Month: June 2020

The National Institute for Health Research (NIHR) has revealed that the risk of death and disability after a stroke fell significantly between 2000 and 2015. As a result, an estimated 6,300 more patients annually are surviving their stroke, according to the research. Accounting for population changes, the study found that the risk of death from stroke fell by 24% over the study period, with the one-year death rate dropping from 32.6% in 2000 to 20.15% in 2015. Further, the risk
Researchers at Lund University in Sweden have succeeded in restoring mobility and sensation of touch in stroke-afflicted rats by reprogramming human skin cells to become nerve cells, which were then transplanted into the rats’ brains. The study has now been published in the Proceedings of the National Academy of Sciences (PNAS). “Six months after the transplantation, we could see how the new cells had repaired the damage that a stroke had caused in the rats’ brains,” says Professor Zaal Kokaia,
After a person experiences a stroke or mini-stroke, the likelihood of having another is significant. This risk is highest early after the first stroke – in the first year, 15 times greater than for the general population. Due to this high early risk, the major focus of stroke-prevention efforts for stroke survivors has been to closely follow them to avoid complications within a 90-day period. Those without early complications are then typically discharged from specialist stroke-prevention services within six months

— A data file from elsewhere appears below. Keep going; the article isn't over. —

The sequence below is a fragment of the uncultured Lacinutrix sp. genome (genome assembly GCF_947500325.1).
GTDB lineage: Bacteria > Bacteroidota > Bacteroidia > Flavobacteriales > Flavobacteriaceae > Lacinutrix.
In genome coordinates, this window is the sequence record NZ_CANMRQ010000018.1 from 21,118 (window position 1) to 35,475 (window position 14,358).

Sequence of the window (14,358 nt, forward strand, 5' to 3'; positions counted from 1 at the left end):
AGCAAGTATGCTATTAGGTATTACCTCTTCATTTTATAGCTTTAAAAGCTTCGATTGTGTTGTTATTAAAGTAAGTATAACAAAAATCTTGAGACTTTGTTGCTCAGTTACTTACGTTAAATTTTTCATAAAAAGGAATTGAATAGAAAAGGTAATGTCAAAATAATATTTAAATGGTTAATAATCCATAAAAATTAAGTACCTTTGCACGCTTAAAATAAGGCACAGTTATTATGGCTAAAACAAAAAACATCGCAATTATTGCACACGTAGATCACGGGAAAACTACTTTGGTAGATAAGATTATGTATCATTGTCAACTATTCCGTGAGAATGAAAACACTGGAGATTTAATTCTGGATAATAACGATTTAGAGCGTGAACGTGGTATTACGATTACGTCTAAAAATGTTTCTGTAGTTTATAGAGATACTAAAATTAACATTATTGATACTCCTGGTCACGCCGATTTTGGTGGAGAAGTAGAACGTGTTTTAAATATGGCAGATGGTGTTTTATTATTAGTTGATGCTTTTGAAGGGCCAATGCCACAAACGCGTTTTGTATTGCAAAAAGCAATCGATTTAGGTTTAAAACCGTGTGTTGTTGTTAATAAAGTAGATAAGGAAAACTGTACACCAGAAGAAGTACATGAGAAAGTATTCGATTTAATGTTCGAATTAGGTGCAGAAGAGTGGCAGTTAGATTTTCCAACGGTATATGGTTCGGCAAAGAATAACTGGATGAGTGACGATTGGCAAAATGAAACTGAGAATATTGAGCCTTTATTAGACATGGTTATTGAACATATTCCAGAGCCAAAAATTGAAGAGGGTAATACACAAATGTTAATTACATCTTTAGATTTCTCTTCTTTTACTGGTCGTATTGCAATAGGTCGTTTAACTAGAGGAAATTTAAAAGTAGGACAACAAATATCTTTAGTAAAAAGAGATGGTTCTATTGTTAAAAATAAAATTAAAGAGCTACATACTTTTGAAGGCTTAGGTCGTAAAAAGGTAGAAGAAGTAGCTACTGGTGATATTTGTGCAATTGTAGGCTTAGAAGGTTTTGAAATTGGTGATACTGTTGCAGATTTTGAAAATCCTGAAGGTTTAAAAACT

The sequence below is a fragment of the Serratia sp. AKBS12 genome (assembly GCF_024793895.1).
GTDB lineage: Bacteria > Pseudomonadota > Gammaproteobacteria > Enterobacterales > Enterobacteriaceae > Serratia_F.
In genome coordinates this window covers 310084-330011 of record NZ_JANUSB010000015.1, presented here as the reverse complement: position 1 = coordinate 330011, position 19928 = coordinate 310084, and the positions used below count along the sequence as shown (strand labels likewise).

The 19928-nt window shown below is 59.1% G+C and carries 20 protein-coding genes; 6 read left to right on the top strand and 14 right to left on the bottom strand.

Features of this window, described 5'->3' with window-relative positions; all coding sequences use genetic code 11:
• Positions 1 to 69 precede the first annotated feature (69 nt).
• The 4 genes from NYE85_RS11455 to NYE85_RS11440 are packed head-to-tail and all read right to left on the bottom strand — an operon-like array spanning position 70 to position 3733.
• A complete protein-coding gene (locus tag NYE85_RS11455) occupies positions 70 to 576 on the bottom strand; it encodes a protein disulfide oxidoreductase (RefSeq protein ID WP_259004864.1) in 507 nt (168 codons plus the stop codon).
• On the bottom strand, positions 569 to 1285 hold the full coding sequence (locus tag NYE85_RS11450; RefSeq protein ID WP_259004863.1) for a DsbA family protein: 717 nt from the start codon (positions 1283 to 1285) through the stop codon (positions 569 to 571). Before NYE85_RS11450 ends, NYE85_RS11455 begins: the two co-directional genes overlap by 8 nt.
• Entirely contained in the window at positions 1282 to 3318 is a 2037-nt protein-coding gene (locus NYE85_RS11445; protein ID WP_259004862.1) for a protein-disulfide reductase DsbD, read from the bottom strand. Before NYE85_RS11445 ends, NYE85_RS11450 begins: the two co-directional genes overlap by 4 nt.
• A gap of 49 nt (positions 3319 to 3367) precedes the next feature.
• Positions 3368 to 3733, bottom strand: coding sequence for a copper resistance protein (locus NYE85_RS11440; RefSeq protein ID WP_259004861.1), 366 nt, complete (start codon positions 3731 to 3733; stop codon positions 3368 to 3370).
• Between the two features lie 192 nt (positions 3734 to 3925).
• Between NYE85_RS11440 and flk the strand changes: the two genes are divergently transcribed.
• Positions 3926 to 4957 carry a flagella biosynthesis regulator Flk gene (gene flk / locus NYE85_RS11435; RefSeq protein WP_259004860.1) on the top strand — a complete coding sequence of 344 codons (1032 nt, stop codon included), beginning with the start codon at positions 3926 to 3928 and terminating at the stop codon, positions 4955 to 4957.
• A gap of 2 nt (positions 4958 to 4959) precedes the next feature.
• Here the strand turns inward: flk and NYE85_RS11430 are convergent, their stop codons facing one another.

Practicing balance exercises for stroke patients can improve your gait (manner of walking), coordination, and stability. A stroke typically affects one side of the body. While the unaffected side may function normally, the lack of bilateral coordination can impair your balance. Luckily, balance skills can be recovered through repetitive training. By practicing balance rehab exercises, you’ll encourage the brain to rewire itself and strengthen connections to affected muscle groups. What exercises should you be practicing to regain balance after stroke? Let’s
Around 13% of TBI patients complain about feeling persistently cold after a head injury. This symptom may be caused by damage to the parts of the brain that control the body’s temperature. The human body possesses a complex thermoregulation mechanism that keeps it at a balanced temperature. This delicate process is controlled by the hypothalamus, the part of the brain in charge of numerous bodily functions. The hypothalamus helps balance body fluids and controls the release of hormones that play a part